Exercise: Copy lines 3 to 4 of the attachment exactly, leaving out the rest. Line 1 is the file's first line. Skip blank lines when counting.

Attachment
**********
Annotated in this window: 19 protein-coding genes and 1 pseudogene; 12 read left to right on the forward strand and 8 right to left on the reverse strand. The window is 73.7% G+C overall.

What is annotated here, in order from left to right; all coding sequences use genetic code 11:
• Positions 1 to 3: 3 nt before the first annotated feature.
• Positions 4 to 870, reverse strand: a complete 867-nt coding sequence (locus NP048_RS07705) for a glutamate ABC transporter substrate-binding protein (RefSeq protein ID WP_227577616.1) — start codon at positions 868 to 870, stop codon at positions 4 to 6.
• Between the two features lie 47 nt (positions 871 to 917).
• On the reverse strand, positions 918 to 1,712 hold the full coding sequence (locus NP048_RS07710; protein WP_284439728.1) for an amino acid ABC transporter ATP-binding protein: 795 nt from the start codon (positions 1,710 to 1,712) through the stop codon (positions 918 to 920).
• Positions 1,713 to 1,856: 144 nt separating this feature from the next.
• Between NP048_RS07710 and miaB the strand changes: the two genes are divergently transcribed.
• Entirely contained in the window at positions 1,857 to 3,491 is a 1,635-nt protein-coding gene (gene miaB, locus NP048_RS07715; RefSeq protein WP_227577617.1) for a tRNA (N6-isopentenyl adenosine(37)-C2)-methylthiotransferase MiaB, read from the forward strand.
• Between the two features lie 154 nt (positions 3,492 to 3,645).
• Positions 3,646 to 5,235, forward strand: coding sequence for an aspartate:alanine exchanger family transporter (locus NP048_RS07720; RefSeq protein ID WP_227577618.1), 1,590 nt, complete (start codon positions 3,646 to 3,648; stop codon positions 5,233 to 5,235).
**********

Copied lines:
• Positions 1 to 3: 3 nt before the first annotated feature.
• Positions 4 to 870, reverse strand: a complete 867-nt coding sequence (locus NP048_RS07705) for a glutamate ABC transporter substrate-binding protein (RefSeq protein ID WP_227577616.1) — start codon at positions 868 to 870, stop codon at positions 4 to 6.